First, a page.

The windows of the Rock Spring Church sanctuary

Sermons & Services

And For Every Time

November 1, 2020

Readings: Matthew 5:1-12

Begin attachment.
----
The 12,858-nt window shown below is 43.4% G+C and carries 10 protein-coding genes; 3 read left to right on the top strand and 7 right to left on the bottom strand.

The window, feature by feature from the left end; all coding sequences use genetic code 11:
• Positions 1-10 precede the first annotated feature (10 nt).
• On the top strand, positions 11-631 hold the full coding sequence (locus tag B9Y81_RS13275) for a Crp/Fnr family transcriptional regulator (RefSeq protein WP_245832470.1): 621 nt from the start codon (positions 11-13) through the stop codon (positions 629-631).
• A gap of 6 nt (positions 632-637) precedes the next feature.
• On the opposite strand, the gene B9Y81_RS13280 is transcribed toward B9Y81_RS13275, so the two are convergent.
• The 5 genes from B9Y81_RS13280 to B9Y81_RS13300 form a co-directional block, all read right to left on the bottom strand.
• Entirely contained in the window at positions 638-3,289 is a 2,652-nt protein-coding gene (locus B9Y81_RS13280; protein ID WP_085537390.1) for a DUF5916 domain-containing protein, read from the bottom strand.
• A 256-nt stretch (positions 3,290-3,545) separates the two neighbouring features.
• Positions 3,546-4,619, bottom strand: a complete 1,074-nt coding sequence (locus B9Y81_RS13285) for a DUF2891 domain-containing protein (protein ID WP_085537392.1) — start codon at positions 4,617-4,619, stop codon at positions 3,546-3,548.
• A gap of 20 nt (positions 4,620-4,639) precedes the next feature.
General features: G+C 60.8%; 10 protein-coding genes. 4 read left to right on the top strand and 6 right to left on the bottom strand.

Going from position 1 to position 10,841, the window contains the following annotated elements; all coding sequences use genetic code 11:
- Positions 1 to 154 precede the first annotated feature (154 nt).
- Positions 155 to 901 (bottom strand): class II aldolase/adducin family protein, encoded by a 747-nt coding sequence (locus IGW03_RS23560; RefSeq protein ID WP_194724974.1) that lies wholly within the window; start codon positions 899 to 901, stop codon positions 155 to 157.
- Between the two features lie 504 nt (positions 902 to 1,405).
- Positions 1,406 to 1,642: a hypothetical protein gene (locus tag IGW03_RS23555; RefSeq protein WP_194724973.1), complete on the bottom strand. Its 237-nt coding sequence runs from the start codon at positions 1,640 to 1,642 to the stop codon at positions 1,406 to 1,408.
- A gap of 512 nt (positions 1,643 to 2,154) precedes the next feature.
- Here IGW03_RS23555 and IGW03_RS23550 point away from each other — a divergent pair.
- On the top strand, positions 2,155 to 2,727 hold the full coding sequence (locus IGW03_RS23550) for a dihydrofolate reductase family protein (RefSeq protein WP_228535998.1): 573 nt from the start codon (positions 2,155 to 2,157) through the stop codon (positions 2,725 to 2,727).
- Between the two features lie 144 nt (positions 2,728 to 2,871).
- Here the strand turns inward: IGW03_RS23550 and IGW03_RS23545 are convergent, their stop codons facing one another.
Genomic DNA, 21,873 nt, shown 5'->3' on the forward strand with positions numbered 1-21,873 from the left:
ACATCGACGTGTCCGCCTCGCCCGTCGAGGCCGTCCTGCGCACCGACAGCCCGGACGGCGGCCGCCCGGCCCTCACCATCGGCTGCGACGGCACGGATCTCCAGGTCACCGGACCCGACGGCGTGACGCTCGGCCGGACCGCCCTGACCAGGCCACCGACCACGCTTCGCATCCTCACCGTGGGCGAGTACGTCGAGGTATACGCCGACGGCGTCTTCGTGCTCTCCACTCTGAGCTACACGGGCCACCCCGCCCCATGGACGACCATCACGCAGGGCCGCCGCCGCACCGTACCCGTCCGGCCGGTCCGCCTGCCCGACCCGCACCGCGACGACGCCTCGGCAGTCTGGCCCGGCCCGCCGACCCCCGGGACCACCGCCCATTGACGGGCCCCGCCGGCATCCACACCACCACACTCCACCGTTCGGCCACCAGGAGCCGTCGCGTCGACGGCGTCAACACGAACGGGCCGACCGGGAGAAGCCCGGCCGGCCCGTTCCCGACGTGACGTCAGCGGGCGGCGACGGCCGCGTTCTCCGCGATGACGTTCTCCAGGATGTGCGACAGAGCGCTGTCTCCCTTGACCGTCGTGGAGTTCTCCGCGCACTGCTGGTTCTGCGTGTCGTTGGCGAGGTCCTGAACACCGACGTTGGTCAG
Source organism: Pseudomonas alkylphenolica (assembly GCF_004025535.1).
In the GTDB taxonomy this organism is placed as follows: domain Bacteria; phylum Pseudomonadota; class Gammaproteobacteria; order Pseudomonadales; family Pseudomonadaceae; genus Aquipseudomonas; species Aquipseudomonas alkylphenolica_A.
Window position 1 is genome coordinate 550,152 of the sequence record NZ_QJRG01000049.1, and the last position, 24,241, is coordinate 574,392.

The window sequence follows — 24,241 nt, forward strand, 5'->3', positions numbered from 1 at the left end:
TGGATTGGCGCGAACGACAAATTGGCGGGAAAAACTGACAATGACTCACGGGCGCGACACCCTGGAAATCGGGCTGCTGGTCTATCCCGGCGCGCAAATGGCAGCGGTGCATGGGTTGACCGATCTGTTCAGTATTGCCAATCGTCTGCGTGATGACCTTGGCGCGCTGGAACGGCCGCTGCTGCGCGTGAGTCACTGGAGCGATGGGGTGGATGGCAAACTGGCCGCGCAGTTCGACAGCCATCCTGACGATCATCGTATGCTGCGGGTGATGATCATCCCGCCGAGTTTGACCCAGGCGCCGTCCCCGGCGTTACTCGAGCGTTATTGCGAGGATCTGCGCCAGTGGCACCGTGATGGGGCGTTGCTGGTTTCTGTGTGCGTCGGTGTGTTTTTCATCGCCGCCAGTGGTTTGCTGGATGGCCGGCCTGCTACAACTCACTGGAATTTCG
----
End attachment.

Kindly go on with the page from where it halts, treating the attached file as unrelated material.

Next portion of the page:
I am an outcomes kind of gal. I set a goal and I go after it. Now through the years with you I have learned how process is important – especially for congregational decision making. I get it. And if I am honest with you, getting that process done in a thorough and satisfying way has become an outcome for me in its own right. I find it immensely satisfying to check off the boxes on my to-do list and to look back on what I have accomplished in a day or a week or over years. I am not quite sure why I am wired that way, but I know I am not alone. Have we ever had a week where we collectively feel so focused on the outcomes? The whole world is watching for the outcomes of our Tuesday elections and I know that so many of you have worked tirelessly for a long time in the lead up to this. You have made phone calls, written postcards, given money, and then given more money. Tomorrow there will be vigils happening all over the country praying for outcomes. Praying for peace. Praying for Democracy. What is a preacher to say on a day when it feels as though there is so much at stake? What am I to say to a group who I know is both weary and wired, anxious and agitated? I think the first thing to say is what my sister always says to me when she finds me this way: “Breathe.” And then I want to invite us to take a step back and seek out some timeless wisdom for the living of these days. Hear this passage, as read by our Middlers. It is the beginning of Jesus’ Sermon on the Mount found in the early chapters of the Gospel of Matthew. Take a look. 5 When Jesus[a] saw the crowds, he went up the mountain; and after he sat down, his disciples came to him. 2 Then he began to speak, and taught them, saying: 3 “Blessed are the poor in spirit, for theirs is the kingdom of heaven. 4 “Blessed are those who mourn, for they will be comforted. 5 “Blessed are the meek, for they will inherit the earth. 6 “Blessed are those who hunger and thirst for righteousness, for they will be filled. 7 “Blessed are the merciful, for they will receive mercy. 8 “Blessed are the pure in heart, for they will see God. 2 9 “Blessed are the peacemakers, for they will be called children of God. 10 “Blessed are those who are persecuted for righteousness’ sake, for theirs is the kingdom of heaven. 11 “Blessed are you when people revile you and persecute you and utter all kinds of evil against you falsely[b] on my account. 12 Rejoice and be glad, for your reward is great in heaven, for in the same way they persecuted the prophets who were before you. This is one of the most familiar passages of scripture there is and also perhaps one of the most confusing. Sometimes it reads like a puzzle. Sometimes it reads like a to-do list. Sometimes it reads like beautiful poetry. I would like to suggest that for today, these words provide timeless wisdom that we can hold on to for such a time as this. When I was in high school, I remember learning that the beatitudes were the “BE – attitudes,” a to-do list of sorts. I remember looking at this list and thinking it was overwhelming, as if I had to do all of these things – many of which we never wish on ourselves, but we know is often a part of life (mourning, persecution for example). If we look closely, though, we will see that nowhere in here are the words “should” or “ought.” The beatitudes are not a to-do list. Following seminary, my understanding of this passage broadened. I understood this as text in which Jesus was describing what he saw. It wasn’t that one person was all of these things, but he was actually looking out on the crowd and describing what he saw – people who loved so passionately they were in deep mourning, people who woke up every morning with a desire for the world to be better – it was like a constant hunger that motivated everything they worked for. I have preached on this passage at Rock Spring with that lens, of Jesus describing what he saw in front of him – a wide array of people, with different gifts and passions, all working together to bring about the world we think God intends for us. And now in 2020, I see this a little differently. I was helped by the commentator Debie Thomas’ reflections on this passage. 1 She started by noticing how often today we talk about getting back to “normal.” She is so right. That is a constant theme through so many conversations. We want to get back to in-person worship and getting rid of these masks. I want to pull out all of my plates and invite you all to cram into my home for dinner. We want to touch one another again. But what is “normal?” Who do we let define normal? Is it normal to promote the pleasure of some at the risk of others? Is it normal to pay attention to the loudest and most aggressive voice in the room? Is it normal to think only about the safety and security of our own family? Is it normal to flaunt our privilege and wealth in order to get what we want? Is it normal to carry AK-47s around in parks or rallies? 1 3 This passage from the opening of Jesus’ Sermon on the Mount is describing God’s normal. Frederich Buechner puts it this way, “The world says, ‘Mind your own business,’ and Jesus says, ‘There is no such thing as your own business.’ The world says, ‘Follow the wisest course and be a success,’ and Jesus says, ‘Follow me and be crucified.’ The world says, ‘Drive carefully — the life you save may be your own’ — and Jesus says, ‘Whoever would save his life will lose it, and whoever loses his life for my sake will find it.’ The world says, ‘Law and order,’ and Jesus says, ‘Love.’ The world says, ‘Get’ and Jesus says, ‘Give.’ In terms of the world’s sanity, Jesus is crazy as a coot, and anybody who thinks he can follow him without being a little crazy too is laboring less under a cross than under a delusion.” The Beatitudes are not a to-do list; they are a description of what God’s normal looks like. It should be no surprise that this is the assigned text for All Saints Day. The saints, those who have seen much life and lived it well, know that life is full of ups and downs, twists and surprises, joyous moments and painful ones too. While we feel as though we might be in the most important and most difficult time in history, we stand on the shoulders of saints who have gone before us who moved through numerous wars, the Great Depression, Earthquakes, Hurricanes, Floods, 9/11 and the Spanish Flu of 1918. And with each of these crises we could name saints who we remember, but there are so many we do not. During the flu of 1918 all the beds in Pennsylvania’s 31 hospitals were filled. So the nurses made house calls. In a crib beside one mother was six-week-old baby who had not been bathed for 4 days and was wet and cold. The family had no coal, and the three children were shivering and hungry. The nurse gave care to the sick and bathed and fed the baby. She made a wood fire in the stove and prepared food for the other children. She then found a kind neighbor to look after the children. I imagine that nurse, after leaving that home, had no idea how the family fared in the days that followed. 2 The saints are those who live God’s values. They are the ones who bear witness to love with a capital L even when it is painful. Even when it is difficult. Their lives are centered on healing, on peace, on justice. However, these Beatitudes are not about outcomes. There is no promise of prosperity or that our side will win. There is a formula to these Beatitudes. It is “if this, then that.” The blessing (meaning the acknowledgment that something is valued, sacred, and important) is God’s blessing for us now, but the fulfillment is later. The beatitudes are a blessing for those seeking to live as they believe God wants us to live. It is a blessing who for those who seek to do what is right, for those who love and care for their neighbor even when they could not disagree with them more. That is difficult news for someone who is outcome oriented like me! But it is timeless wisdom. 2 (12 Times People Confronted a Crisis with Kindness) 4 Here is how Jesus might phrase this if he were with us today: Blessed are those who are discouraged by the news, by their conversations with their family, who are restless at night and worried about our future … for theirs will be a life of wholeness. Blessed are those who mourn over a loving partnership shared for 59 years, for memories of driving through the hillside, family fun, hard work on important projects and tender care for one another … for you will be comforted. Blessed are the ones who don’t seek any attention but who write thousands of postcards, who stands in line for hours to vote, who leaves baked goods or flowers or notes of encouragement on the steps of friends and neighbors .. for you will inherit the earth. Blessed are those who peacefully protest, who write letters to their elected officials, who make advocacy posts on Instagram and Facebook, for they will be filled. Blessed are those who forgive another’s outrage, who rise above the fear and the angry hate speech, and give a message of love .. for they will be shown mercy. Blessed are those who try to see the best in their adversary, who wake up every morning and try to do the right thing, who spend time trying to center on what God most desires … for they will see God. Blessed are those who have a caravan of cars and trucks try to run them off the road because they are cheering for a different party. Blessed are those who face intimidation at the polls, for theirs in the realm of God. Blessed are all of you, even when you have a terrible, horrible, no good day … because you are guided by God’s normal and will experience the transcendent web of life that connects all of humanity. Our timeless wisdom for today is that not everything is about outcomes. It’s about daily, hourly, sometimes by the minute what are we going to focus on and what we will do. On November 4, regardless of what happens, we will wake up as God’s people. On All Saints Day we are reminded that there is an arc from the past to the present and to the future – and every human matters, every action matters, but it is not all up to one person or one group of persons. As religious scholar Tim Beach-Verhey puts it, “The saints provide a glimpse of God’s already in the midst of our not-yet.” And as the author of Hebrew writes, …since we are surrounded by such a great cloud of witnesses, let us lay aside everything that impedes us and the sin that so easily entangles us. And let us run with perseverance the race laid out for us. Let us not lose sight of Jesus, who leads us in our faith and brings it to perfection. (Hebrews 12:1-2) May it be so. Amen.